For this year’s Opening of School (OOS), the Andover community was invited to download Andover Event Guides, a mobile app that displays a full calendar of relevant OOS events. The app, developed over the course of the last few years, marks a departure from the former PDF-based system for OOS.
Paul Murphy ’84, Instructor in Mathematics, Statistics, and Computer Science, was a member of the team that developed the app using a platform called Guidebook. Murphy explained that the initial motivation for the app was to enhance the community’s navigation of OOS.
“In this day of information, having a static document made no sense. It felt like it was something that we should have done a long time ago, and I think the effect has been really good. I think people have appreciated having it on their phones because that’s what everyone has these days for the most part… And I think it sends a message about the school’s needing to and wanting to be better at communicating with its thousands of people, basically, for the Opening of School,” said Murphy.
In addition to a detailed schedule of campus events, the app provides access to information on dining, orientation, weather, public safety, and more. The app also displays an interactive map, which new students, including new Upper Amy Jiang ’21, used to navigate campus during orientation.
“I mostly used the Andover app during orientation to find my way around campus because I didn’t know my way around. I could also find the names of buildings because I knew where the math building was, but I didn’t know it was called Morse Hall. It was also very convenient that it was just on my phone because I didn’t bring anything but my phone some days, so it was just in my pocket the entire day,” said Jiang.
Elyse Goncalves ’23 also used the app to familiarize herself with campus. For Goncalves, the app provided a sense of direction during her first few days on campus.
“[The app] was helpful because I get lost really easily, so it was helpful to know where stuff was. I think I really appreciated when on the first day of orientation, I had no clue what I was doing, and it was nice to just look back at it and review it and just make sure that I knew where I was going. I didn’t get lost, and I knew what group I was going to be with. It definitely helped me in that way,” said Goncalves.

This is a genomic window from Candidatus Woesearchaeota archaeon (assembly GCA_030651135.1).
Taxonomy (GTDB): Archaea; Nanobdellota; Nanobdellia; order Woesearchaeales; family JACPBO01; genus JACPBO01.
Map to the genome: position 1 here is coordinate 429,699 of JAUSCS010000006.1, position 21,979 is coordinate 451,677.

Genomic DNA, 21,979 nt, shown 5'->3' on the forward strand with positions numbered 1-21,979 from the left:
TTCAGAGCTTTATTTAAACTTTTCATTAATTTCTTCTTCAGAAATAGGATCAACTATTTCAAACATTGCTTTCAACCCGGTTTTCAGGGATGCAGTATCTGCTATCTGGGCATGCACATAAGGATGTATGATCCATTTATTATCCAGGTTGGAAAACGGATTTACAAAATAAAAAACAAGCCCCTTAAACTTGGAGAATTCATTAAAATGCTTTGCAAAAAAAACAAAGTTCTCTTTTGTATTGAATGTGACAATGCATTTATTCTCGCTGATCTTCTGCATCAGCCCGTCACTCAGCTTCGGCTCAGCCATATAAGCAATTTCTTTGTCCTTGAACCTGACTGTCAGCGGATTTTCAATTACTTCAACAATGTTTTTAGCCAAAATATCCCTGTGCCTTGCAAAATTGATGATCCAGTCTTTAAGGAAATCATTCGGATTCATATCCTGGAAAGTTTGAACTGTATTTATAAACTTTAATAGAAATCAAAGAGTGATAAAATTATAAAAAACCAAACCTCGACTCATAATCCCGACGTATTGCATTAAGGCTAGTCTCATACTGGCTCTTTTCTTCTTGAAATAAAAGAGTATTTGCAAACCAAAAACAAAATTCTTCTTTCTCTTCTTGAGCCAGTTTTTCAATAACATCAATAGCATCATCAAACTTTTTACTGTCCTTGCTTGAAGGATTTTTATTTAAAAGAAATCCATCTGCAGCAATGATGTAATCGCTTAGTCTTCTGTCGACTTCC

As a day student, Kris Aziabor ’22 used the schedule function of the app to know when he had obligations on campus. According to Aziabor, this feature of the app helped him stay organized during OOS.
“I thought [the app] was a very helpful tool because it had the schedule feature, where it would basically show all the events that day, and you were able to add it to your schedule and be able to get notifications when you had stuff on campus to do. I think that was very important for me as a day student, knowing when I would have upcoming events, so I definitely thought it was a very helpful tool. If I had it last year, it would have been great, but I’m glad it’s being implemented now,” said Aziabor.
According to Fernando Alonso, Dean of Administration and Finance and Instructor in Mathematics, Statistics, and Computer Science, the administration is seeking to expand the app’s capabilities throughout the coming year. In an email to The Phillipian, Alonso outlined future additions to the app.
“Our goal is to expand the guide so it becomes the go to place for all campus constituencies and others to find out the information they need or might want including meals, campus safety, contact info, maps of campus, etc. We are working on developing that throughout this year. We are developing a parallel guidebook for admissions for prospective students and families as well as for alumni,” wrote Alonso.
Murphy noted that the app will also likely serve as an important addition to campus safety protocol due to the app’s capacity for instant communication.
“If we ever had an emergency on campus, suddenly we can message to everyone who has the app, which we’ve been able to do in the past with students and faculty, but then we can start to add parents and guardians and visitors. Unless they have the app, it’s really hard to message some kind of emergency, so there’s that piece of it too, which feels like we’re taking care of the people who are on campus,” said Murphy.